Sunday, July 7, 2013

From Lake Garda back to the USA

Hard to fathom: A week ago I flew back to the USA, and it is just now that I get a chance to update the blog. Lots of things have happened since my last entry in this online journal, and I will try to keep things short.

For starters, the party after the triathlon in Erding brought with it a chance encounter that may have saved my leg. The partner of one of Sabine's co-workers at the City of Munich is a PT, and when she happened to see my leg—which I believed was healing well and which had not raised the eyebrows of my regular physical therapists—she only said: "Your leg looks like that of an 80-year-old diabetic—there is no circulation in some parts." At the party she started to use a technique called FDM to loosen the fascia and thus started to break up all the muck that was keeping fluids from leaving the area. Brigitte Schmailzl is a PT in Munich who works with Olympic athletes, and it was immediately clear that she knew what she was doing. Those first 25 minutes of massage at the party hurt like hell, but the color of the skin started to improve; on Monday and then Wednesday I went to her clinic in Munich and received two more almost two-hour-long treatments. What a difference they made! I still have fluid in my knee joint, but the skin over the shin bone and the incisions have a healthy color, and things are so much better.
Our first view of Lake Garda, Italy
For our last weekend together Sabine thought of something to give us a little bit of a vacation, after all: She suggested that we'd flee the once-again crappy weather in Freising and drive to Lake Garda, on the southern edge of the Alps in Italy. We booked a room for two nights, and on Friday (with all my luggage for my return trip on the following Monday already packed) we left for sunnier shores. It's about a 4 1/2-hour drive from Freising to Limone, on the west shore of Lake Garda. We drove via Innsbruck and the Brenner toward Bolzano and onward to Trento. The weather became better and better once we crossed over the Brenner, and even though we used the motorway the drive was incredibly scenic with lots of vineyards and mountains to look at. Our first glimpse of the lake came mid-afternoon, in beautiful weather.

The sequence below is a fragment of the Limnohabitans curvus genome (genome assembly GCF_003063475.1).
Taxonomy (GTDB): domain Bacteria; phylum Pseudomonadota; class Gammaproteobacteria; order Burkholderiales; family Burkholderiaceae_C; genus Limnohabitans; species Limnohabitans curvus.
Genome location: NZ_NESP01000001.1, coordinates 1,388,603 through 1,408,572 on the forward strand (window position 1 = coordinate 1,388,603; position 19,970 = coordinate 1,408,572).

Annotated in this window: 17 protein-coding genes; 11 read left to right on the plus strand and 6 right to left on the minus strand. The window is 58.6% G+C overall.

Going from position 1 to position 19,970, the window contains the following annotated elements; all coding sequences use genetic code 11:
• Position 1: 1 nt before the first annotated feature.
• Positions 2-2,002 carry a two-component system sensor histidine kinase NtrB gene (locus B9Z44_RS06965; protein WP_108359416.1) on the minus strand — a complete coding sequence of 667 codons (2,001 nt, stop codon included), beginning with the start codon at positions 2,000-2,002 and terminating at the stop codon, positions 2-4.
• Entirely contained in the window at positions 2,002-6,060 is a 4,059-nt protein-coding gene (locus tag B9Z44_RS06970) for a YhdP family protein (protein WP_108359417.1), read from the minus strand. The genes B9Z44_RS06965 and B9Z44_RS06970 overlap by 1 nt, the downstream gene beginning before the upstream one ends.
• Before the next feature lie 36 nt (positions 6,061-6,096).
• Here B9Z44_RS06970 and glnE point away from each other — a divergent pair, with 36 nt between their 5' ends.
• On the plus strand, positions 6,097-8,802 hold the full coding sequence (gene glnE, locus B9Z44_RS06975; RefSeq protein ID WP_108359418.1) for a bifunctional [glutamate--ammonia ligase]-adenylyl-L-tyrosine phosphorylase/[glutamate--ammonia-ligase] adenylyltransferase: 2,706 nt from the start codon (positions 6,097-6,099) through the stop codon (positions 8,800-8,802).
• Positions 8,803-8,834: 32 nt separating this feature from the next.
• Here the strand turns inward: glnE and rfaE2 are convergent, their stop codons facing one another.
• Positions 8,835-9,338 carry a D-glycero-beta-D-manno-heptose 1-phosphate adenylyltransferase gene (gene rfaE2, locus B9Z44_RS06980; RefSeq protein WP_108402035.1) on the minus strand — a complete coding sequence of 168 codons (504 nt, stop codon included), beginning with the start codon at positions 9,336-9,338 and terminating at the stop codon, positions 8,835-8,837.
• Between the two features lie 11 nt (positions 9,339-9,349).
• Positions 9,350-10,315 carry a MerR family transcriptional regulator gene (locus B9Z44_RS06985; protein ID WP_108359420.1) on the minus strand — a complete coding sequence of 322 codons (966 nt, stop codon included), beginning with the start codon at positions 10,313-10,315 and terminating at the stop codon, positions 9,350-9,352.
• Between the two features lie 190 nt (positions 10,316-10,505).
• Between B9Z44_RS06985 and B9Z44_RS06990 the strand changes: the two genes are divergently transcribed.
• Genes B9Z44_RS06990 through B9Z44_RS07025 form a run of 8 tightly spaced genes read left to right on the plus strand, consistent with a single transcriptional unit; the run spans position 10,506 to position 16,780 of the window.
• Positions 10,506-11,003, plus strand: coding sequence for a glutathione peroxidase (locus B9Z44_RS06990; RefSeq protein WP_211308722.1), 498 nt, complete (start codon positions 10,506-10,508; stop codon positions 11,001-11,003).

The view from our balcony
Sabine had found us a very nice bed and breakfast, and our first-floor room had a small balcony that overlooked the lake and gave us the most spectacular 180-degree panoramic view of this amazing region. The roads down here are amazing as they are clinging to sheer cliffs and often are tunneling through the rock. We took a sightseeing drive on Saturday that was simply breathtaking. Sabine had been here once before and thus had an idea of what she wanted to show me, but she too was surprised by some of the roads that we drove. Wow!
Narrow, scary roads are the norm around Lake Garda
The small town where we were staying, Limone, is named after the former industry of the area: lemons. The weather at Lake Garda is mild enough to allow growing lemon trees, with a little help. So-called limonaia—essentially a type of greenhouse—are still in evidence years after faster train connections from Sicily and other parts of the south meant that lemons could be brought to northern Europe for less money than buying the expensive fruit from Lake Garda. We visited one restored limonaie where the fragrant smell of lemons was as overpowering as that of night jasmine on a summer night.
A limonaie—in the winter, a removable roof and shutters protected the lemon trees
Lemon trees carry fruit in this limonaie